Prosciutto-Wrapped Rabbit
Rabbit?!? That doesn't look like rabbit! We're guilty of a little food trompe l'oeil here in that we have taken rabbit and made it look like a steak. Our rabbit farmers are almost drowning us in rabbits this summer and we are constantly looking for ways to use them. In this case, we braise the rabbits in white wine and herbs, debone them, cook the braising liquid down with cream, sauté some mirepoix, and mix the rabbit, sauce, and veg and let it chill in the cooler. Then we form the chilled rabbit into little steak-like patties and wrap all sides with prosciutto. Served on a bed of carrots, leeks, the last of the early peas, and brussels sprouts petals finished with a splash of rabbit stock and cream. Off the hook good!

Scallop-Stuffed Morel, Corn Crème Caramel, Pork Belly Jus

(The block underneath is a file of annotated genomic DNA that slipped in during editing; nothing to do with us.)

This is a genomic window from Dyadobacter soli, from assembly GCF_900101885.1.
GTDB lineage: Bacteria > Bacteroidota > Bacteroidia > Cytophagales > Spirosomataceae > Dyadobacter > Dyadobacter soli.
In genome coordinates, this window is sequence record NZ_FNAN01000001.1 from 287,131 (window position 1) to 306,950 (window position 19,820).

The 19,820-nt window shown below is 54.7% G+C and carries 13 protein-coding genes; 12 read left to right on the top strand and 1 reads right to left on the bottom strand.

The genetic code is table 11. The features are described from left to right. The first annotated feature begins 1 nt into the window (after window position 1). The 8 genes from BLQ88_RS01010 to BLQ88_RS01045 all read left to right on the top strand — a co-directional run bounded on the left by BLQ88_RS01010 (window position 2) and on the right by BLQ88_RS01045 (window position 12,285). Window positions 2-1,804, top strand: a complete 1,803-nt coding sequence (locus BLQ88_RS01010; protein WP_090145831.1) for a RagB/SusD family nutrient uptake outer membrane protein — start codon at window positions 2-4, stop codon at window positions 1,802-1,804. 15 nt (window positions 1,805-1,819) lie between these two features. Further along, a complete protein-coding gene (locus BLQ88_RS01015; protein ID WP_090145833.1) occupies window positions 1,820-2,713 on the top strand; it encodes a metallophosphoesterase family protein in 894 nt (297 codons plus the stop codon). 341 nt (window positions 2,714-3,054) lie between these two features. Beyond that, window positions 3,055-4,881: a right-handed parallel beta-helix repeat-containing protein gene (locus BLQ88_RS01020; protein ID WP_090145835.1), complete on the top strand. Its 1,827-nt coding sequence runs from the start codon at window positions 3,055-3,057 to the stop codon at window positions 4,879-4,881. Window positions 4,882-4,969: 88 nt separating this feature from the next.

Morel. We're having a weird year this year in that we're able to get beautiful morels all the way up into August when we should have switched over to chanterelles some weeks ago. Don't knock it. Morels have chanterelles beat hands down. This is admittedly a dish that is a little bit out there but I think all the flavors work well together. The morel is stuffed with a scallop and chive mousse, so you get a sweet oniony contrast to the crispy earthy morel, floured, egg washed, floured and lightly fried, then oven-finished. The morel is sitting on a classic crème caramel—that's right, a classic dessert—made from a white corn custard flavored with chives. The custard is totally savory, only the dark caramel on top adds a touch of sweetness, other than the natural sweetness of the corn. The chives echo the chives in the scallop mousse and the caramel contrasts with the naturally salty pork belly jus. The jus is the good stuff left over in the bottom of the roasting pan when we finish cooking the pork bellies for our regular menus. We have thinned it to reduce the salt level and fined it with egg whites to clarify it.